We’re checking out Stuart Gordon’s 1986 extravaganza From Beyond by way of Patreon recommendation (thanks, Ty!) This is a follow-up to Gordon’s 1985 take on Re-Animator, and he brought Jeffrey Combs and Barbara Crampton back for another H.P. Lovecraft adaptation. The result is perhaps even more of a midnight-special, featuring some of the most baffling and insane effects we have seen in some time. If that sounds interesting, see what we thought of the whole package in our spoiler-filled review below. Haven’t seen the movie yet? You should probably do that first. Let’s do it.
Reviewed by: Jake
Well. What to say about this one… Let’s start by saying I have not read the H.P. Lovecraft story (Jack is the resident reader in the group), so I’m only going to speak to this take on the story. We jump into things and are introduced to Dr. Edward Pretorius (Ted Sorel) and his assistant, Dr. Crawford Tillinghast (Jeffrey Combs), who are working on some hardcore home science shit. Pretorius believes that by using his machine called The Resonator, one can see another dimension via pineal gland stimulation. Apparently successful, some flying eel-type things appear and attack them, decapitating Pretorius while Tillinghast flees. He is arrested and charged with murder and held as a suspected schizophrenic. At the ward, Dr. Katherine McMichaels (Barbara Crampton) has him undergo a CT scan and sees that he has an enlarged pineal gland. She has them release Tillinghast and takes him back to the house with Bubba Brownlee (Ken Foree), a detective.
At the house, they encounter a severely mutated Pretorius, who is all about this alternate world and how pleasurable it is. When creatures begin to appear, they turn the machine off but this really just instigates a sequence of the machine being switched on and off like a light switch, bringing with it a progressively more monstrous Pretorius each time, along with some heinous monsters. McMichaels begins to be overtaken by sensuality, Tillinghast is almost eaten by a giant worm, and Brownlee is eaten by a swarm of inter-dimensional killer bees. It’s madness. Eventually, they short circuit the machine with a fire extinguisher but shortly thereafter Tillinghast’s pineal gland pops out of his forehead like a fucking antennae, and the two are taken back to the hospital.
The two are able to break out and go back to the house again where they plant a bomb on the Resonator. A now fully mutated Pretorius eats Tillinghast and McMichaels barely escapes before the bomb goes off. The movie ends. Wow.
What the Movie Does Right
Practical effects, practical effects and more practical effects. This movie is a balls-out nuclear bomb of insane creature effects like only the 80’s could bring our way. Not all of them look like monumental technical achievement, but it serves the midnighty vibe of the movie very well on the whole. There are so many things happening at certain times during this movie that it’s a bit hard to isolate any one thing that is amazing, but among the most memorable are:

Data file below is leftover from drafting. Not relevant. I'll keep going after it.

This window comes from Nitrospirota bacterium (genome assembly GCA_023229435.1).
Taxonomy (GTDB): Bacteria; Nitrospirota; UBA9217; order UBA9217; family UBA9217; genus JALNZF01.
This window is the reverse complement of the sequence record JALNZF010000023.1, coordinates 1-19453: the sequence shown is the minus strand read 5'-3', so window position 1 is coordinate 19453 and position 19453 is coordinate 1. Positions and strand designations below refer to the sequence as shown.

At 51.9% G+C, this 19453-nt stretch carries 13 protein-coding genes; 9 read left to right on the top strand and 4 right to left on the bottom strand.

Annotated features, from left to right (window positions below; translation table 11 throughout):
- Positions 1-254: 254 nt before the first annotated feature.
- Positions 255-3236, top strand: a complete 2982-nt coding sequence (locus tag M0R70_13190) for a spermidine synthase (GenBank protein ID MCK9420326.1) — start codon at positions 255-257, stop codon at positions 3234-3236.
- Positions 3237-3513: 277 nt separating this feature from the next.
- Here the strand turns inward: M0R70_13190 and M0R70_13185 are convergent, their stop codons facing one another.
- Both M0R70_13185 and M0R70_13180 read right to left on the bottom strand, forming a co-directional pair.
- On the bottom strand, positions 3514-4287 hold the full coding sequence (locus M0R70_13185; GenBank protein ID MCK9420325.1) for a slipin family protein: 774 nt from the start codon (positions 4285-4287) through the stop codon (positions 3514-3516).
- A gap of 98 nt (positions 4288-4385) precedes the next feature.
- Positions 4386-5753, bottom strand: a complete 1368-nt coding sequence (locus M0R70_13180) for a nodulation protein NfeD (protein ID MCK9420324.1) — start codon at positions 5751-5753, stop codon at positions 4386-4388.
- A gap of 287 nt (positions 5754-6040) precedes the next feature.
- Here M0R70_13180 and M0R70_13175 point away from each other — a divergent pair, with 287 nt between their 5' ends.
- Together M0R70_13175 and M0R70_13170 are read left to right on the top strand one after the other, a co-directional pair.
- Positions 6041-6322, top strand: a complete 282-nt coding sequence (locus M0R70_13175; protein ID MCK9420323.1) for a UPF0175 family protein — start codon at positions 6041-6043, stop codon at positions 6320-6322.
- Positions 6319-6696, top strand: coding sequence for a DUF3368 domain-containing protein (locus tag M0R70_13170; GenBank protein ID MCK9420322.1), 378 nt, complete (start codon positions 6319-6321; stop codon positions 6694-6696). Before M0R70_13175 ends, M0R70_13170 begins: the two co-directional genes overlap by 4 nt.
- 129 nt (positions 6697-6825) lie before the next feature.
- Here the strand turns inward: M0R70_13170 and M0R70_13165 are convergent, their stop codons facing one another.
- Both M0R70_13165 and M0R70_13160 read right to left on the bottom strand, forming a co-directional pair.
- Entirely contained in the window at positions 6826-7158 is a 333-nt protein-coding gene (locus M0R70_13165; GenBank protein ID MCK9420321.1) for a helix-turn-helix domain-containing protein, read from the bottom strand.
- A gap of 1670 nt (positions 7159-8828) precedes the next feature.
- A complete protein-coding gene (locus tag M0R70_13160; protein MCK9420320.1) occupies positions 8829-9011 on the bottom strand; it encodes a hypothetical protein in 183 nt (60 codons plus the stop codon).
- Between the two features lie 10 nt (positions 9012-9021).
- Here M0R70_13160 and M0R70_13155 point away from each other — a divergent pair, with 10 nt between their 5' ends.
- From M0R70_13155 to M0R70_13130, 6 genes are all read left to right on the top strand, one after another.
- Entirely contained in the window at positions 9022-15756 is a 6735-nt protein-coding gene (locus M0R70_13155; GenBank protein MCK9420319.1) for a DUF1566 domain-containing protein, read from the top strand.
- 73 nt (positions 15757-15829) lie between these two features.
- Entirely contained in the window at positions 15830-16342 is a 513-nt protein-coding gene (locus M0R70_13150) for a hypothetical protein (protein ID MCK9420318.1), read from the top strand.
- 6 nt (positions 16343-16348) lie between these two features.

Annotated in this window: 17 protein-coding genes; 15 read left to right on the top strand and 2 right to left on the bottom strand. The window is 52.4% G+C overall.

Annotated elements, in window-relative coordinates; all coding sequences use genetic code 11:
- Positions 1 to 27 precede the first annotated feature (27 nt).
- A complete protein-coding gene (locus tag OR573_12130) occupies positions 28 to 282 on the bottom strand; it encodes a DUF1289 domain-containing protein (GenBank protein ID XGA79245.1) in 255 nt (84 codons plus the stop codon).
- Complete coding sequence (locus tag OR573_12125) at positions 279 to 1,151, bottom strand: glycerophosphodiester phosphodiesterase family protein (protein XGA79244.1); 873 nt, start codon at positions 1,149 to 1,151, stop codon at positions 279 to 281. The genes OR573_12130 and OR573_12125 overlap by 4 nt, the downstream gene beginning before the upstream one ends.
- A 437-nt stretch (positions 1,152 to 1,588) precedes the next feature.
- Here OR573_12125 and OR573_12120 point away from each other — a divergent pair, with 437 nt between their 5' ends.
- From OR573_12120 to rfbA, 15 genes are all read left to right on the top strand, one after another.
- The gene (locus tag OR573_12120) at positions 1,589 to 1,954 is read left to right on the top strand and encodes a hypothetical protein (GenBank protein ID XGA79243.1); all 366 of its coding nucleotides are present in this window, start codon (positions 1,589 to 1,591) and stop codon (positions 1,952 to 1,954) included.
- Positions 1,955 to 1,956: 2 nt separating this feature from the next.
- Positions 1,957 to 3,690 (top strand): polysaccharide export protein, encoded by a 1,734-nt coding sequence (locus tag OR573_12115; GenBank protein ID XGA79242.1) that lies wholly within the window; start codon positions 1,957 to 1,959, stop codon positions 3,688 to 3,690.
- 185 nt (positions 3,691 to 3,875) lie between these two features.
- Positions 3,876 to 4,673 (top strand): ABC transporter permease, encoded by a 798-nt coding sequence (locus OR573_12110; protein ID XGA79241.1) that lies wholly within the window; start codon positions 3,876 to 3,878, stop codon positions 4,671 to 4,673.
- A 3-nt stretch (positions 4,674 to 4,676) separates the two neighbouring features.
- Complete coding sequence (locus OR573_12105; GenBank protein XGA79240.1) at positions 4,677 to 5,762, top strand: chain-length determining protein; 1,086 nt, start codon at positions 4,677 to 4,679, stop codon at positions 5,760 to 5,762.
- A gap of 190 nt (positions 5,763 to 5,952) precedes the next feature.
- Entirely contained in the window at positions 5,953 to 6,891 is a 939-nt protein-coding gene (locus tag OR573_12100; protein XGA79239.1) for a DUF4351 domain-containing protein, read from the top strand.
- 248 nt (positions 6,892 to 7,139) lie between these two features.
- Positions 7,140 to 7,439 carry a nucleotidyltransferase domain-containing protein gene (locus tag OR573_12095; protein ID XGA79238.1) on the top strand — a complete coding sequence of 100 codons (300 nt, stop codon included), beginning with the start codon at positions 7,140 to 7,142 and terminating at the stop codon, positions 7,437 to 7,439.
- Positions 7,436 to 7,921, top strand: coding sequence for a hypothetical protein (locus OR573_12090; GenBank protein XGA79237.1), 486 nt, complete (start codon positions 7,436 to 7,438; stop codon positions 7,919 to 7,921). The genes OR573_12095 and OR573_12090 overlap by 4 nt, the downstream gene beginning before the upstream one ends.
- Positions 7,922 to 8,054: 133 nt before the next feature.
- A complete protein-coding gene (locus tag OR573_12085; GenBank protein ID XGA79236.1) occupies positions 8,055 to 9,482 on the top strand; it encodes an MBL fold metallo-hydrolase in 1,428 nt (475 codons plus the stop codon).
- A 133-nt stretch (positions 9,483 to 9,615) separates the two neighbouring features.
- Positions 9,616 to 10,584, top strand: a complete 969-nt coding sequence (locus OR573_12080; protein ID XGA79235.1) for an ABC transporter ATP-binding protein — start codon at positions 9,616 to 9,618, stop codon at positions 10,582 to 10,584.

I missed ton of good contenders but hopefully that sequence of seizure-inducing gifs help get you in the vibe. The sure is a pink color palette, isn’t there?
I’ll also say that, despite the absolute insanity of the plot, the idea behind an additional world that is right here next to us and we just can’t see it is always a good one.
Oh yeah, and the score by Richard Band also won a best soundtrack award at Sitges. That’s saying something.
What the Movie Does Wrong
Exploitation movies aren’t necessarily concerned with being correct and let’s just get out of the way up front that Crampton’s character in this film, despite doing a great job, will pretty much only be associated with that outfit she throws on. Sex sells, and on one hand holy smoked Barbara Crampton, but on the other, the sado-masochistic objectification thing is a bit tough. Also, it’s so convenient that the outfit was just her size.
A bit more importantly from a holistic standpoint is that, as the plot synopsis probably showed, this is kind of a rambling mess. The uper high level beats make enough sense, but the way in which we are delivered to them is a total trip. That helps in some respects because it allows for long sequences of complete mayhem, but it also distracts from the plot quite a bit at times.
Story: 6.5 - High-level, I enjoy the concept here but the insanity of the proceedings really distracts from things on multiple occasions and creates a bit of a glorious mess. For that reason, I’m still giving it an above average rating.
World-Building / Immersion: 8 - Due to the sheer amount of effects on screen for most of the film, this was not a difficult one to stay immersed in. I do think mileage will vary for folks, though. If you don’t like schlock, then this is not for you and your attention will suffer.
Scare-Factor: 3 - This is pretty much just for the gore-factor.
Effects (or Judicious Lack Thereof): 8 - Really fun practical effects in this one. A lot of really fun practical effects. There is also a good bit of terrible CG, but this is one of the rare occasions where it fit nicely with the schlocky vibe and I actually found the transitions from CG to practical to be charming ins the dumbest of ways.
Overall: 6.5 - Turn your brain off and watch this movie late on a weekend night with friends and beers. This is no masterpiece but it is a hell of a ride.